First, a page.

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Wednesday, October 3, 2012

Staircase (1969) Richard Burton, Rex Harrison ~ gay ground breaking film






Staircase is a 1969 film adaptation of a two-character play, also called Staircase, by Charles Dyer. The film, like the play, is about an aging gay couple who own a barber shop in the East End of London. One of them is a part-time actor about to go on trial for propositioning a police officer. The action takes place over the course of one night as they discuss their loving but often volatile past together and possible future without each other.

The two main characters are named Charles Dyer (the name of the playwright/screenwriter) and Harry C. Leeds, which is an anagram of his name.

The screenplay was written by Dyer, and the film was directed by Stanley Donen. Dyer "opened up" the script to show the couple's neighborhood, expanded the action to cover a period of ten days, and added characters. Rex Harrison and Richard Burton portrayed the couple and Cathleen Nesbitt and Beatrix Lehmann were featured as their mothers. The film was produced by 20th Century Fox.

Because of Great Britain's tax laws, the stars insisted that the film be shot in Paris, which added to the film's budget, already inflated by their salaries ($1 million for Harrison, $1.25 million for Burton). Reportedly Elizabeth Taylor was shooting 1970's The Only Game in Town at the same time as this film was in production. While that film is set in Las Vegas, Taylor demanded that director George Stevens shoot in France so she could be close to her husband. This caused the budget of The Only Game in Town to grow higher than most large-scale, high-profile films that Fox was producing at the time.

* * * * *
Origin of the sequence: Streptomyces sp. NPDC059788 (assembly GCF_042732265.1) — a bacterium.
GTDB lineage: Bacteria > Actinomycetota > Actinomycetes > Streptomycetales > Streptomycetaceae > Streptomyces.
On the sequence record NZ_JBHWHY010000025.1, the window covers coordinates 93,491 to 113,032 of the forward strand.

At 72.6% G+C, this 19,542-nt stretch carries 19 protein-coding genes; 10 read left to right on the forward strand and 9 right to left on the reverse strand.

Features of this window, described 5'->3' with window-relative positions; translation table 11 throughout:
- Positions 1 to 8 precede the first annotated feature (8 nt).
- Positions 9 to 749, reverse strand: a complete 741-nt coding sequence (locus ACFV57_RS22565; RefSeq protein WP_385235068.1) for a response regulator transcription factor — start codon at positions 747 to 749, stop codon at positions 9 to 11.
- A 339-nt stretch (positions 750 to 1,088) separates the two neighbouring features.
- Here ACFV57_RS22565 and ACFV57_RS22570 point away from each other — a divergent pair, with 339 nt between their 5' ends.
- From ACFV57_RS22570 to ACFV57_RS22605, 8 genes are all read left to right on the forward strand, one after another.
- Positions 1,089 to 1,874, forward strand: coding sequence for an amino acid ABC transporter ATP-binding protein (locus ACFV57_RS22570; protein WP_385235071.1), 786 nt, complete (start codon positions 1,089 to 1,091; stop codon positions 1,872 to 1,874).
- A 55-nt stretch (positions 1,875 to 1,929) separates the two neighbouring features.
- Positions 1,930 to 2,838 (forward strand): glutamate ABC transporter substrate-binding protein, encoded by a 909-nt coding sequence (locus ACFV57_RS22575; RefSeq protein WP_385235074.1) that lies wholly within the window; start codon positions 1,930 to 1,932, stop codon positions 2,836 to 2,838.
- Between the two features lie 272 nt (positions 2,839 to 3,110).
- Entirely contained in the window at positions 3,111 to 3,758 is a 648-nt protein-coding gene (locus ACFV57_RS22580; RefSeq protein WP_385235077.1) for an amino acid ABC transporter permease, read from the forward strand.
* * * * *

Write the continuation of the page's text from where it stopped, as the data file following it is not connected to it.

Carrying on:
The film's score was composed by musician/comedian Dudley Moore.

The film was rated R by the MPAA. Instead of marketing it as the comedy-drama it was, the studio treated it like a camp comedy. It was panned by most critics, including Roger Ebert, who gave it one star in his review and called it "an unpleasant exercise in bad taste . . . [Donen] gives us no warmth, humor or even the dregs of understanding. He exploits the improbable team of Rex Harrison & Richard Burton as a sideshow attraction.

Rarely seen on television, the film was broadcast by Turner Classic Movies during its June 2007 tribute to gay cinema. Noting this broadcast, a month later film critic Armond White called the film "a rare Hollywood movie to depict gay experience with wisdom, humor and warmth", and "a lost treasure".

Starring Rex Harrison & Richard Burton
Directed & Produced by Stanley Donen
Written by Charles Dyer
Music by Dudley Moore
Running time: 96 min

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Check out --

The Celluloid Closet (1995) & Why Be Good? Sexuality & Censorship in Early Cinema (2007)
http://rarefilmclassics.blogspot.com/2015/11/the-celluloid-closet-1995-why-be-good.html

SALE! Fassbinder's Querelle (1982) Brad Davis & Jeanne Moreau
http://rarefilmclassics.blogspot.com/2013/10/fassbinders-querelle-1982-brad-davis.html